Deepika Bhansali practiced painting as her hobby infrequently during the last 30 yrs until it became her passionate choice. It was the birth of her daughter 5 years ago that stirred the first wave of actively practicing artwork. In a country where women are looked upon for every non-conforming part they play. She does accept that motherhood has been challenging and it does flip your life upside down. However, in her case it was downside up!
Art, as a saviour, came to her rescue during her post-partum days, which soothed her and kept in check her emotions. Ever since, painting on her canvass is her daily routine and no one can eliminate that part, not even Deepika herself.
In a deep, meaningful conversation with Deepika Bhansali over a phone call, I asked her about her journey so far, the hurdles that she faces as a person from a non-artistic background and her subsequent futuristic plans.
How has your journey been so far, as a creative and a non-creative person?
I was an art student back in school. I vaguely remember doing my first oil painting in fifth or sixth standard. For the next twenty years, I made countable 10 or 15 paintings with no soul into it, whatsoever. But since five years, after I delivered by baby, who was a premature baby by the way, I felt a dire need to bring back art into my life. As my art rebirthed in my life, I felt that I had borne twin births. My motherhood became an inspiration for me: it gave me my baby and also reintroduced me to hidden passion.
Professionally, someone who happens to have had a successful career of 14 years in corporate communications, I chose motherhood over my regular job: motherhood towards my daughter and extensively, towards my art.
When was it that your name became a brand in the world of artists?
After working in a closed environment for 2 years after my daughter’s birth, I felt that I need to open up and disseminate my artwork with other artists and to the audience. So, around 3 years back from today, I decided to display my work at an exhibition in Jaipur. I reckoned the importance of receiving feedbacks which will only help me improve.
Despite very few sales that I could make that day, I made it a point to exhibit my work. Many attendees asked for my number, they told me that they would like to connect with me and it made me feel important. I realised that I was now known by more people as an artist besides my husband and my friends.
I met many veteran artists too. They were full of appreciation for my work, but with a word of caution too. Their suggestion for me was to choose a path: select one medium and one subject that I would want to work on my whole life. This just wasn’t my motto and it sounded dead to me.
At the first place, I never wanted to sell my artwork, it was just for my self-satisfaction and my desire to paint everything I ever wanted to. So I followed my brainstormed artwork and here I am, getting acknowledged for that.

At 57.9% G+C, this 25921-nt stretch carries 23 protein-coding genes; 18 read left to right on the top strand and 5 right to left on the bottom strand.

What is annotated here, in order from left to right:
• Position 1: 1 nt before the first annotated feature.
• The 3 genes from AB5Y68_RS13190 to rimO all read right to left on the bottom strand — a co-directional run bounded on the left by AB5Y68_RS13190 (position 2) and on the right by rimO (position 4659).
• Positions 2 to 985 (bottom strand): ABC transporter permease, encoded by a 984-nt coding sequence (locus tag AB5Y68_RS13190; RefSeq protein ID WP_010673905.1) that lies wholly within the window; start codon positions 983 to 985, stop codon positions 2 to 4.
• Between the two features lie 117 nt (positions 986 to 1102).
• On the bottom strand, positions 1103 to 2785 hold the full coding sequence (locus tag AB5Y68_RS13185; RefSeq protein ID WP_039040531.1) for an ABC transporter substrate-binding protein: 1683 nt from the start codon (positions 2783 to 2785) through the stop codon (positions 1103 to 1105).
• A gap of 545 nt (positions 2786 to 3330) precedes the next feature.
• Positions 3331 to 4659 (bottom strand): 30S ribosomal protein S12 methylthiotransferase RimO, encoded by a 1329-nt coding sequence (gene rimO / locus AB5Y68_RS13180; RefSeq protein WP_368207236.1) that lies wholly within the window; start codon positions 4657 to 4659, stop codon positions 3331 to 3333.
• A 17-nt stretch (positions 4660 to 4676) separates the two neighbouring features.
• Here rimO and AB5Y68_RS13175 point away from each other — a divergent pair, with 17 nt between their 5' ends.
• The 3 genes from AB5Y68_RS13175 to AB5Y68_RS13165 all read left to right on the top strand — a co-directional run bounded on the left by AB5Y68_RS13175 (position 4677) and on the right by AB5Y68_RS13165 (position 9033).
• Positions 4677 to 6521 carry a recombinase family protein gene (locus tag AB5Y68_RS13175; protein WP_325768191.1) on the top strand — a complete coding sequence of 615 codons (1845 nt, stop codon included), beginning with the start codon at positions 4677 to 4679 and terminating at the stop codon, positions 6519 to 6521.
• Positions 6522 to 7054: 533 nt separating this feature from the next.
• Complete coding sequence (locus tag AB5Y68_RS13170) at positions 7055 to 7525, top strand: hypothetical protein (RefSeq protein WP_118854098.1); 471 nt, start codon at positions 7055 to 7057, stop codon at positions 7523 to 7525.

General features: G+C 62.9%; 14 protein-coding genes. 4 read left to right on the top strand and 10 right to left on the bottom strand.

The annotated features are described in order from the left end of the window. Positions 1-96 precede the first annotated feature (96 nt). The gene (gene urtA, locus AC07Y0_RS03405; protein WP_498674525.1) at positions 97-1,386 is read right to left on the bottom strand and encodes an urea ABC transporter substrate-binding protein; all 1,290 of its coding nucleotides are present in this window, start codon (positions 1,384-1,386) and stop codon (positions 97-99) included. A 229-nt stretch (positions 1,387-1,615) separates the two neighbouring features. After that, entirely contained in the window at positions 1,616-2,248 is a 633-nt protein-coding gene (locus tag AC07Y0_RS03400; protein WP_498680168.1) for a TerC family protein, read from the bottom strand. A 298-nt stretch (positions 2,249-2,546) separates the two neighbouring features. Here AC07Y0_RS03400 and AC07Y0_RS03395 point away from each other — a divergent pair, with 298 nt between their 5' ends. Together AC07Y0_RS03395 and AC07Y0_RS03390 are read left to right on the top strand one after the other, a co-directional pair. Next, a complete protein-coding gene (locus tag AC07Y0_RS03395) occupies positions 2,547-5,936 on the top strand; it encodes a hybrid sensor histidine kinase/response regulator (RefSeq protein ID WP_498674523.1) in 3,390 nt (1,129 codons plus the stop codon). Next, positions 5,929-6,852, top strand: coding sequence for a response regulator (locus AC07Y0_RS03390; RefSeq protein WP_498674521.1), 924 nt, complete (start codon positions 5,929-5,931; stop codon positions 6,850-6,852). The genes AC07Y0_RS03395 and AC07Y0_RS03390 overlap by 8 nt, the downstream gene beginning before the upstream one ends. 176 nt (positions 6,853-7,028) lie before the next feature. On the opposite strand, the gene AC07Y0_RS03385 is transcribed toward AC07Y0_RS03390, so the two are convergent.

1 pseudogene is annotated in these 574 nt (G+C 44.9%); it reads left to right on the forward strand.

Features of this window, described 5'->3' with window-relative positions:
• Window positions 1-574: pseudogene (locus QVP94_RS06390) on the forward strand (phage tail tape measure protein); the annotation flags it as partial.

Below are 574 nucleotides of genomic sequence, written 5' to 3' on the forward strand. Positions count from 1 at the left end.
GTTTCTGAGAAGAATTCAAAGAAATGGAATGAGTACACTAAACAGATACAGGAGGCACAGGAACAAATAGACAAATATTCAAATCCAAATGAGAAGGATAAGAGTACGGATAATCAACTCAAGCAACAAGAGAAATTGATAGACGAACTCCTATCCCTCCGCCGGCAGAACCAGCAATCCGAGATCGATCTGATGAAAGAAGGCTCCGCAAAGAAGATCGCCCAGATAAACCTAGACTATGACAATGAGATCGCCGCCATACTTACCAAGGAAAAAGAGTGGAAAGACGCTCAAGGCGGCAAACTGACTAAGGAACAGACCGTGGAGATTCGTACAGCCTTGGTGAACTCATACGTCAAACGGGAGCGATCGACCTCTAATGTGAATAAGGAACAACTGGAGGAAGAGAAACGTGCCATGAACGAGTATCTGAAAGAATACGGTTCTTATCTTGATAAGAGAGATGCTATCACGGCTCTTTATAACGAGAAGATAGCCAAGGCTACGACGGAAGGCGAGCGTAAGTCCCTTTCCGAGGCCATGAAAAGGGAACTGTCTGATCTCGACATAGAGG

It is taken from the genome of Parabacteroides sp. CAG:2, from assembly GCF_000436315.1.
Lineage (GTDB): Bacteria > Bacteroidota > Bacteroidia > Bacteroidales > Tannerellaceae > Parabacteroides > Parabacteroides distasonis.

I also gained some prominence when my art work got selected in the International Art Fair and luckily, this formed some artistic connections with other artists who happened to praise me for my artwork. However, it is important to assume that these artists were from an already existing fraternity.
Some, if not all, are apprehensive of introducing an outsider to a fraternity of artists which has been one of my hard-hitting observations. Since I anticipated such a tendency, I didn’t let it affect me negatively. Firstly, I was doing what I loved and secondly, I was getting recognised for my hobbyhorse. I had dual source of happiness now.
So what you are saying is that even an artist fraternity is fuelled by nepotistic tendencies?
On one hand it may be a good practice for them, but on the other hand it is demotivating. I remember having been praised by veterans despite being a hobby artist and that pushes me to do more art work. So, I would be lying if I said something like nepotism was absent from the fraternity of artists.
Where can one purchase your artwork from?
I am active on my Facebook page and that’s where one can contact me for purchase related queries and/or workshops. The reason behind commercializing my artwork is two fold: firstly, I had given up my full time job for my hobby and secondly, this was another way for me to gain acknowledgment as an artist.
What would you name your artwork as?
If you see my artwork, you will notice that every art piece is utterly different from the other piece. Somedays I practice combination of mediums, somedays I am found working on Zen-Mandala and somedays I am painting a fluid or abstract piece. I am not a sketcher till this day. I can reproduce but not produce a sketch.
What artwork do you enjoy the most? I know it is like choosing between your own children, but if you were to choose, what would you?
Without a doubt, I’d choose Zendala and next to it, fluid art. My love for combination art with zendala as a base and other art form as superstructure: fluid art, pastels, water colours, oil paints, charcoal is something that I am devotedly fond of.
What kept you sane during lockdown?
Due to the immediate unavailability of the canvasses, I put my fluid art on a halt during lockdown. I experimented with vastu paintings which is said to bring in good luck and wellness. I try to use the bare minimum, or as commonly you may call it jugaad: I have used balloons and sponges to paint abstract or fluid art.
A piece or advice that you would want to give the artists in a similar field?
Just keep on learning and improving on the go. My mantra is ‘Make Mistakes and Learn but Never Stop’.